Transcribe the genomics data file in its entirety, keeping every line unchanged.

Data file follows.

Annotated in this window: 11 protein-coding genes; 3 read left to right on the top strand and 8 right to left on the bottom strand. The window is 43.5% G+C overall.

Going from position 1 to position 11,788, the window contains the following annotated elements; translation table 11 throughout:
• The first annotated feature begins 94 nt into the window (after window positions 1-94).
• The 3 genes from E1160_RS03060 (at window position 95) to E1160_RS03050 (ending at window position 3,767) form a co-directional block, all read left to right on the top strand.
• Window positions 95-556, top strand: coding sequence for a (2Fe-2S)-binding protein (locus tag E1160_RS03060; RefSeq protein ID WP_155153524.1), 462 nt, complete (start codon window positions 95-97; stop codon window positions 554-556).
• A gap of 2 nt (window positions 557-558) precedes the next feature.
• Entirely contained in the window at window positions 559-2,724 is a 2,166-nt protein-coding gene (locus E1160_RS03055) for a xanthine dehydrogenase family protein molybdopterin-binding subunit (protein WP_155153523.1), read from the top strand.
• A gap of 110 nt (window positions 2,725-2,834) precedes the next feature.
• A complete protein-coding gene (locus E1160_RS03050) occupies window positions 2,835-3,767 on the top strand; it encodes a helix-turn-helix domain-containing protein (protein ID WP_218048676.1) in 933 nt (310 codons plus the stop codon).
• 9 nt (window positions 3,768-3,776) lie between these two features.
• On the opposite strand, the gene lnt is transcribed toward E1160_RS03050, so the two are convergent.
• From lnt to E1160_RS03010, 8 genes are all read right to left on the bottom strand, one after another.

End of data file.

Annotated in this window: 11 protein-coding genes; 3 read left to right on the top strand and 8 right to left on the bottom strand. The window is 43.5% G+C overall.

Going from position 1 to position 11,788, the window contains the following annotated elements; translation table 11 throughout:
• The first annotated feature begins 94 nt into the window (after window positions 1-94).
• The 3 genes from E1160_RS03060 (at window position 95) to E1160_RS03050 (ending at window position 3,767) form a co-directional block, all read left to right on the top strand.
• Window positions 95-556, top strand: coding sequence for a (2Fe-2S)-binding protein (locus tag E1160_RS03060; RefSeq protein ID WP_155153524.1), 462 nt, complete (start codon window positions 95-97; stop codon window positions 554-556).
• A gap of 2 nt (window positions 557-558) precedes the next feature.
• Entirely contained in the window at window positions 559-2,724 is a 2,166-nt protein-coding gene (locus E1160_RS03055) for a xanthine dehydrogenase family protein molybdopterin-binding subunit (protein WP_155153523.1), read from the top strand.
• A gap of 110 nt (window positions 2,725-2,834) precedes the next feature.
• A complete protein-coding gene (locus E1160_RS03050) occupies window positions 2,835-3,767 on the top strand; it encodes a helix-turn-helix domain-containing protein (protein ID WP_218048676.1) in 933 nt (310 codons plus the stop codon).
• 9 nt (window positions 3,768-3,776) lie between these two features.
• On the opposite strand, the gene lnt is transcribed toward E1160_RS03050, so the two are convergent.
• From lnt to E1160_RS03010, 8 genes are all read right to left on the bottom strand, one after another.